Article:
Bertha was not adept at either cooking or housekeeping, whereas Cynthia was master of all domestic arts and was such a tireless worker that she sometimes accompanied her friends to pick cotton in order to enjoy the sociability of the field. She considered her daughter overeducated and impractical. “You just don't know nothing about raising a young'un,” she told Bertha, who saw herself as different from her mother. Cynthia's family stories about slavery embarrassed her. Bertha would say, “Ma, why don't you quit talking about that old-timey slavery mess,” to which Cynthia would retort: “If you don't care nothin' about who you come from, I sho' does.” In his first years, Bertha and Simon left Palmer in Henning as Simon filled short-term appointments at various black colleges. Palmer grew up more attached to Cynthia than to Bertha.
He entered the Palmer-Turner Grammar School, one of the youngest and smallest children in his class. The first black school in the area, it was named for both his grandfather and Carrie White Turner, its first teacher. Palmer read avidly from an early age. He loved adventure tales and the Bible stories read and told at the New Hope church. Will Palmer's house was the only one in Henning with a library, and he made sure that it was well stocked. A black traveling bookseller would come around, especially in the fall, when people had money from the cotton harvest. Books usually cost one dollar each, except for Bibles, which were more. A local man, Lewis Young, claimed to have read a hundred books.
In 1926, when Palmer was five, his grandfather fell gravely ill. “He real low,” visitors whispered after sitting at his bedside. Cynthia showed her stress by being unusually irritable with little Palmer. He fled outdoors and hid beneath honeysuckle vines outside the window of the sick room, wanting to be in calling distance if his grandpa needed him. Under the honeysuckle, he found a crippled cricket, for which he made a tiny splint. He hoped both the cricket and Grandpa could recover. In his hideaway Palmer also watched a hummingbird that he imagined moved like the angels he had heard described in Sunday school and that he feared might be coming for his grandfather. “Grandpa was so heroic in my world that I just equated him with God,” Palmer later said. Finally, he watched the doctor try without success to resuscitate Will, after which the boy ran to the lumber mill, shouting, “Grandpa's dead!” His grandfather's passing was the most momentous event of Palmer's early life.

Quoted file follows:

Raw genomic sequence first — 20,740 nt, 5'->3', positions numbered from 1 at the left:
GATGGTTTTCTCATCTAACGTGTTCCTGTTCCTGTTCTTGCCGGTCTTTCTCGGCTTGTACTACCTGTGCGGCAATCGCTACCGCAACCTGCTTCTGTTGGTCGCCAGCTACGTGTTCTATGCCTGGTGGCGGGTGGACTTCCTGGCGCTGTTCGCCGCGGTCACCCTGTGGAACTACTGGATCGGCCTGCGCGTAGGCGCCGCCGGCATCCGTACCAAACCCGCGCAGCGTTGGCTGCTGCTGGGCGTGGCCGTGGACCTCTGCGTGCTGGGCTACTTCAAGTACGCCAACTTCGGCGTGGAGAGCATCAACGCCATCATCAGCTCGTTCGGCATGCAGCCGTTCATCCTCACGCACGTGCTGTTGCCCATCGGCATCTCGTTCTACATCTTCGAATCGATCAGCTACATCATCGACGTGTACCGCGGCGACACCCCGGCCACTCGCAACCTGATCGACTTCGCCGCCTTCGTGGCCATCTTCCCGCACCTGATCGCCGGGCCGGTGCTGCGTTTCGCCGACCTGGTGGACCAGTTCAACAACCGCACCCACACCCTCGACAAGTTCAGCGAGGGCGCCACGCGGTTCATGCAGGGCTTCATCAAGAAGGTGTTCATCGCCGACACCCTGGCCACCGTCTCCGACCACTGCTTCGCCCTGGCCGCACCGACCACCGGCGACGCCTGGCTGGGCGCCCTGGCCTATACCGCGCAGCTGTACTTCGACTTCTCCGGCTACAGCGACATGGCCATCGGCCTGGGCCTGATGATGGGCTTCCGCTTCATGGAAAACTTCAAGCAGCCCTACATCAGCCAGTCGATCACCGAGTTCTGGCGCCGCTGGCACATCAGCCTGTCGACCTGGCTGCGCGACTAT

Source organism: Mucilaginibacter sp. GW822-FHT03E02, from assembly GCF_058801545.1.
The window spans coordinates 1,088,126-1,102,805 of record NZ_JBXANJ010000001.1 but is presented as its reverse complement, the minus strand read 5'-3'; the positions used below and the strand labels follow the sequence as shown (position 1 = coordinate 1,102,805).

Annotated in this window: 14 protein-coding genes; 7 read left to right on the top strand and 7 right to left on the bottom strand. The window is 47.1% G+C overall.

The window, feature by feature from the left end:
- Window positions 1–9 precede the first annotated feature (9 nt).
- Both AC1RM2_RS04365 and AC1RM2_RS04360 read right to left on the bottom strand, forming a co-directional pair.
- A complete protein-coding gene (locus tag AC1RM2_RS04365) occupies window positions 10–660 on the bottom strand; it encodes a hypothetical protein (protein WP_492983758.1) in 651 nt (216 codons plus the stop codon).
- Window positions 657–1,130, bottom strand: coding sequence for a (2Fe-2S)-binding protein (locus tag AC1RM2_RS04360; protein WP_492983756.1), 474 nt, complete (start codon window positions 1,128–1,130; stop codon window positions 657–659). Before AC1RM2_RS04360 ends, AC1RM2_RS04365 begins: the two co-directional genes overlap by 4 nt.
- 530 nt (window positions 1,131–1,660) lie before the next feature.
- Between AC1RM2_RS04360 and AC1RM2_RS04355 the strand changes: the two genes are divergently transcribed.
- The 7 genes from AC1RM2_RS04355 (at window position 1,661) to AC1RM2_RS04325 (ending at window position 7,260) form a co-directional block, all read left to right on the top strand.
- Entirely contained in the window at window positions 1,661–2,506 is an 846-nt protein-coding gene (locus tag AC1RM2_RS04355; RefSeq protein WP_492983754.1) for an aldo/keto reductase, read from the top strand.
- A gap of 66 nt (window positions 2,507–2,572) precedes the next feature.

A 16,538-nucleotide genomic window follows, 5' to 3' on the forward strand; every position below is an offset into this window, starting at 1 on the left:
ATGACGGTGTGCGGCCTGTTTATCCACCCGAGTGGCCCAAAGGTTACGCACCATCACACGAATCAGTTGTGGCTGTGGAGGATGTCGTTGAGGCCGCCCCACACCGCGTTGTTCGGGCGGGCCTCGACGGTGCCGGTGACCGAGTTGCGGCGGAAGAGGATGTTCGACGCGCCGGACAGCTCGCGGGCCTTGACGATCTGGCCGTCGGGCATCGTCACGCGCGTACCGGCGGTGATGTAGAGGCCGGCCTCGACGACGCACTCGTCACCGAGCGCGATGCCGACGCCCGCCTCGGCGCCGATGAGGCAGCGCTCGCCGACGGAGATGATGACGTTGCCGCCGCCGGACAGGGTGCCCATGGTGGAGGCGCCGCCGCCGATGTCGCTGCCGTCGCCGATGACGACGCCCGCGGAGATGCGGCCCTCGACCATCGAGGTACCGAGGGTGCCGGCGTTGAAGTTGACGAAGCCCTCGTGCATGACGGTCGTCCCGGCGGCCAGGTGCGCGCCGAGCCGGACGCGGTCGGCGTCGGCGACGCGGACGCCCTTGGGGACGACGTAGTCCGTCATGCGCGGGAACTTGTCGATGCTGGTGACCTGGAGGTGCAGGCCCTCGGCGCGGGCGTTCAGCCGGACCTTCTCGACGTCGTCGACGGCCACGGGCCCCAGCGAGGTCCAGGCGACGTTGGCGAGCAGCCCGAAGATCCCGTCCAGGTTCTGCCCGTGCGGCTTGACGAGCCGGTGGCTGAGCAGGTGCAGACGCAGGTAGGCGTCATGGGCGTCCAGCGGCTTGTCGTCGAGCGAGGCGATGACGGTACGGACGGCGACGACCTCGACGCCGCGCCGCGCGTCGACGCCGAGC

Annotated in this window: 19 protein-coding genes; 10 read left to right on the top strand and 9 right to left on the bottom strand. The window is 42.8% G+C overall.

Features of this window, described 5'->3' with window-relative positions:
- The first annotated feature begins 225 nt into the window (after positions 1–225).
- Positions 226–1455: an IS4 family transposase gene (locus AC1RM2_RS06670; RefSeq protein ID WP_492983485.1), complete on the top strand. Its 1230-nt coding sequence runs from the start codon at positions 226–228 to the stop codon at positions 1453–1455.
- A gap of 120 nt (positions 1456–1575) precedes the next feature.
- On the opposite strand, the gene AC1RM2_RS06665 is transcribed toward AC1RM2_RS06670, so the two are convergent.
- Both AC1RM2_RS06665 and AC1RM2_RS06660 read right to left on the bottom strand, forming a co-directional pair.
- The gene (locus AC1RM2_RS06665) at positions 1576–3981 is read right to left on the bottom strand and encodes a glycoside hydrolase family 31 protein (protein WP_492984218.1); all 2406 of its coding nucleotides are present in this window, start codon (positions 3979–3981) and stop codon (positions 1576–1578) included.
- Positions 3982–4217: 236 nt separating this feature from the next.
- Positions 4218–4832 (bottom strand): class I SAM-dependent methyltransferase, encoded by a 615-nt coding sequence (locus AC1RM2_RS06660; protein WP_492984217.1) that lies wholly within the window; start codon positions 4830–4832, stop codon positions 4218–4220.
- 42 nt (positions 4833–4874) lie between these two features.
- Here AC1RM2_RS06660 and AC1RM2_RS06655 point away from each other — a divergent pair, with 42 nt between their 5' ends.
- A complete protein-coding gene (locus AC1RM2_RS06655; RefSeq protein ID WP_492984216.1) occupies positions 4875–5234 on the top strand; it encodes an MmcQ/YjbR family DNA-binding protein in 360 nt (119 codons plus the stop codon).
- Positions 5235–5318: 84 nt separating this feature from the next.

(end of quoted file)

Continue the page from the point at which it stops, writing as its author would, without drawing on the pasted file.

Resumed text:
With Will's death, Bertha and Simon returned to Henning to live. Simon took over the running of the lumber company to get it ready to sell. Bertha taught at the Palmer-Turner Grammar School, where Palmer began first grade. A second son, George, had arrived, and in 1929 would come a third, Julius. Simon discovered that the lumber company had debts enough to reduce its worth below what they hoped to get to secure Cynthia's future. Meanwhile, Cynthia's grief was intense. She neglected cooking and housework and sat for hours on the front porch, staring outward, often with baby George in her lap. Passersby asked how she was doing. “Just settin',” she answered. Palmer played at the edge of the porch, “feeling that I needed to stay protectively near her because Grandpa was gone now.” The family assembled after supper on the front porch, where Simon “said light and funny things just in an effort to see if he could get Grandma to laugh.” It seemed to Palmer that she never smiled anymore.
Simon had finished his master's degree and yearned to get back to academia. He landed a position teaching poultry science at Lane College, his and Bertha's alma mater. Suddenly, Cynthia came out of the fog of her grief and returned to frenetic bouts of housekeeping, cooking, gardening, and vegetable canning. “With her big black pots steaming atop the wood-burning cast-iron stove,” Palmer remembered, she began to “ladle wonderful-smelling things into freshly-scaled quart-sized Mason jars, until rows upon rows of them were stacked in the cool, dark basement.”